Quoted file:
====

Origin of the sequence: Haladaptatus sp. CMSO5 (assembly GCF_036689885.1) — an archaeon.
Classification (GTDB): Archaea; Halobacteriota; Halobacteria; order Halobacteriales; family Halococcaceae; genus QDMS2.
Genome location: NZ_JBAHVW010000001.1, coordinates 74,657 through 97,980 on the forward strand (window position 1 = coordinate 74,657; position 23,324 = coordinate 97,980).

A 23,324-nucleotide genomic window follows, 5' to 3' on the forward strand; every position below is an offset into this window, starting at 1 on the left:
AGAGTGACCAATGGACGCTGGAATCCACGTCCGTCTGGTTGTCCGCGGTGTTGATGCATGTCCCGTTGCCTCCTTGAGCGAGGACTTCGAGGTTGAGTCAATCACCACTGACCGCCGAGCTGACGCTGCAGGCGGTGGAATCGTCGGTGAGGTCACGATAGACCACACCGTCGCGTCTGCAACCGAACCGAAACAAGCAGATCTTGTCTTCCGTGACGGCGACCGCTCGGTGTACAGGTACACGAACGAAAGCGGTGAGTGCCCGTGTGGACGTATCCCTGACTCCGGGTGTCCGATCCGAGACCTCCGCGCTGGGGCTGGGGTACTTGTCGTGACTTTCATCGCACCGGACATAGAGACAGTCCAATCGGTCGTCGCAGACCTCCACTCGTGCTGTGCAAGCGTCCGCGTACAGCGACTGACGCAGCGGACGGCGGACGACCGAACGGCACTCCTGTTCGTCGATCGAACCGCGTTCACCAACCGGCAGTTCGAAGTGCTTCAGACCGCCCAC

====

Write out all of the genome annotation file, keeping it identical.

Origin of the sequence: Haladaptatus sp. CMSO5 (assembly GCF_036689885.1) — an archaeon.
Classification (GTDB): Archaea; Halobacteriota; Halobacteria; order Halobacteriales; family Halococcaceae; genus QDMS2.
Genome location: NZ_JBAHVW010000001.1, coordinates 74,657 through 97,980 on the forward strand (window position 1 = coordinate 74,657; position 23,324 = coordinate 97,980).

A 23,324-nucleotide genomic window follows, 5' to 3' on the forward strand; every position below is an offset into this window, starting at 1 on the left:
AGAGTGACCAATGGACGCTGGAATCCACGTCCGTCTGGTTGTCCGCGGTGTTGATGCATGTCCCGTTGCCTCCTTGAGCGAGGACTTCGAGGTTGAGTCAATCACCACTGACCGCCGAGCTGACGCTGCAGGCGGTGGAATCGTCGGTGAGGTCACGATAGACCACACCGTCGCGTCTGCAACCGAACCGAAACAAGCAGATCTTGTCTTCCGTGACGGCGACCGCTCGGTGTACAGGTACACGAACGAAAGCGGTGAGTGCCCGTGTGGACGTATCCCTGACTCCGGGTGTCCGATCCGAGACCTCCGCGCTGGGGCTGGGGTACTTGTCGTGACTTTCATCGCACCGGACATAGAGACAGTCCAATCGGTCGTCGCAGACCTCCACTCGTGCTGTGCAAGCGTCCGCGTACAGCGACTGACGCAGCGGACGGCGGACGACCGAACGGCACTCCTGTTCGTCGATCGAACCGCGTTCACCAACCGGCAGTTCGAAGTGCTTCAGACCGCCCAC